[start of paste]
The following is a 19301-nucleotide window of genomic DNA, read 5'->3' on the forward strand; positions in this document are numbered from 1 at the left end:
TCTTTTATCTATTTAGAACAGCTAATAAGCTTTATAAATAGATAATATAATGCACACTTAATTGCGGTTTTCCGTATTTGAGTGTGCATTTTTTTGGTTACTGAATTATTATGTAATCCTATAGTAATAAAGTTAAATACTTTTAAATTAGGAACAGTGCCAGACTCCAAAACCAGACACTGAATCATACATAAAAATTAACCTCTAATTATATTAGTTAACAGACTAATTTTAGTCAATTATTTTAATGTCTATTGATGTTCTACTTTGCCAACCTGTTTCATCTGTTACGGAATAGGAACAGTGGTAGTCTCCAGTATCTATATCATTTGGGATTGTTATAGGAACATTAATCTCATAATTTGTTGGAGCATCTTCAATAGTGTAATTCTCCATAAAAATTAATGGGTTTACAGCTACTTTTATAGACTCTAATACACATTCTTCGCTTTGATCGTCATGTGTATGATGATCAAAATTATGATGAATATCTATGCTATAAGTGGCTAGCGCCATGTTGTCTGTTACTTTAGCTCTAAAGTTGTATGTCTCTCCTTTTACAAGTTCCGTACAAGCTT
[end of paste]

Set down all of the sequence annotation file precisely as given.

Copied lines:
The following is a 19301-nucleotide window of genomic DNA, read 5'->3' on the forward strand; positions in this document are numbered from 1 at the left end:
TCTTTTATCTATTTAGAACAGCTAATAAGCTTTATAAATAGATAATATAATGCACACTTAATTGCGGTTTTCCGTATTTGAGTGTGCATTTTTTTGGTTACTGAATTATTATGTAATCCTATAGTAATAAAGTTAAATACTTTTAAATTAGGAACAGTGCCAGACTCCAAAACCAGACACTGAATCATACATAAAAATTAACCTCTAATTATATTAGTTAACAGACTAATTTTAGTCAATTATTTTAATGTCTATTGATGTTCTACTTTGCCAACCTGTTTCATCTGTTACGGAATAGGAACAGTGGTAGTCTCCAGTATCTATATCATTTGGGATTGTTATAGGAACATTAATCTCATAATTTGTTGGAGCATCTTCAATAGTGTAATTCTCCATAAAAATTAATGGGTTTACAGCTACTTTTATAGACTCTAATACACATTCTTCGCTTTGATCGTCATGTGTATGATGATCAAAATTATGATGAATATCTATGCTATAAGTGGCTAGCGCCATGTTGTCTGTTACTTTAGCTCTAAAGTTGTATGTCTCTCCTTTTACAAGTTCCGTACAAGCTT